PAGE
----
Looming above Wildboarclough is the coned peak of Shutlingsloe, which at 1,659ft (505m) offers a full 360 degrees of panoramic views over Cheshire, Staffordshire and Derbyshire. Especially prominent is Tegg's Nose, a gritstone outcrop to the north that protrudes above the dark green conifers of the present-day Macclesfield Forest. This modern plantation produces timber rather than venison, although native broadleaved trees such as rowan, oak and silver birch have been planted in recent years to break up the regimented rows of spruces and larches and provide encouragement for wildlife. Walkers are welcome to explore the forest's many paths and tracks that climb the often steep hillsides. Look out for the occasional wooden sculpture, and wildlife such as crossbills and woodpeckers, stoats and foxes. The heronry in the larch trees on the eastern shore of Trentabank Reservoir is the largest in the Peak District. In addition, the forest does apparently have red deer, but you'll have to be very quiet and patient to catch a glimpse.
At first glance Wildboarclough might seem a sleepy and uneventful place, but in fact it was once a hive of industrial activity. Two centuries ago Clough Brook was harnessed to provide power for local textile mills, and a calico-printing factory known as Crag Works was established. Stanley Pool, still evident behind the church, was constructed to power the works, but nothing remains of the 30ft (9m) water wheel.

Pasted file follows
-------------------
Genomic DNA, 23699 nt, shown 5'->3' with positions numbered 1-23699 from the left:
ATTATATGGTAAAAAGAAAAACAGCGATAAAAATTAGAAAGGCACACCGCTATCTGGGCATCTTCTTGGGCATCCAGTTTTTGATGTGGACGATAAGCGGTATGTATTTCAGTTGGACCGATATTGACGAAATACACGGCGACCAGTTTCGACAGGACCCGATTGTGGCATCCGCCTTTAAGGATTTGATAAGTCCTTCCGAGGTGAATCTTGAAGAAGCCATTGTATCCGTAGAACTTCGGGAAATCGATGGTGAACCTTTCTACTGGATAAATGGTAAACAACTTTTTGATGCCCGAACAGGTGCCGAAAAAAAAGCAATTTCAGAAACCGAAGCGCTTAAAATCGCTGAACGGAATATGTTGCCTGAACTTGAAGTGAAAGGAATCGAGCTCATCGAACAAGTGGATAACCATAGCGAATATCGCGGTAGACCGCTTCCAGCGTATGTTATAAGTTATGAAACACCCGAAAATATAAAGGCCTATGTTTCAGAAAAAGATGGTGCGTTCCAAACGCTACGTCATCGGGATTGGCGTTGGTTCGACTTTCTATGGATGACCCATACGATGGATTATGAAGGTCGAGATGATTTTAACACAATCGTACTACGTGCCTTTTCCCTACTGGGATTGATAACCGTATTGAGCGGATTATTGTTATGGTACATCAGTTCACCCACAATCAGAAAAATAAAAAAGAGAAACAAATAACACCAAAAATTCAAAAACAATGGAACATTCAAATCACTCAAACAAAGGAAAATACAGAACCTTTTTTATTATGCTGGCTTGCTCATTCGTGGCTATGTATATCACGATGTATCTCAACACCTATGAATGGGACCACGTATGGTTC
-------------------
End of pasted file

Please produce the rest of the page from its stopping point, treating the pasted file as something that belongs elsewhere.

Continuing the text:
There are two decent pubs on the route: the Crag Inn at Wildboarclough and Hanging Gate at Higher Sutton, to the south of Langley. Both serve hot and cold meals and snacks every lunchtime and evening. The Brookside Restaurant, by the car park at the start/finish of the walk, is open most weekends for meals and light snacks.
The tiny hamlet of Macclesfield Forest is located on a lane just to the east of the actual plantation and every August the ancient custom of rushbearing is enacted at the Forest Chapel. This involves strewing the floor with freshly-cut rushes, once a common procedure in most churches before the advent of carpets, but now only celebrated here and in a handful of churches in Cumbria.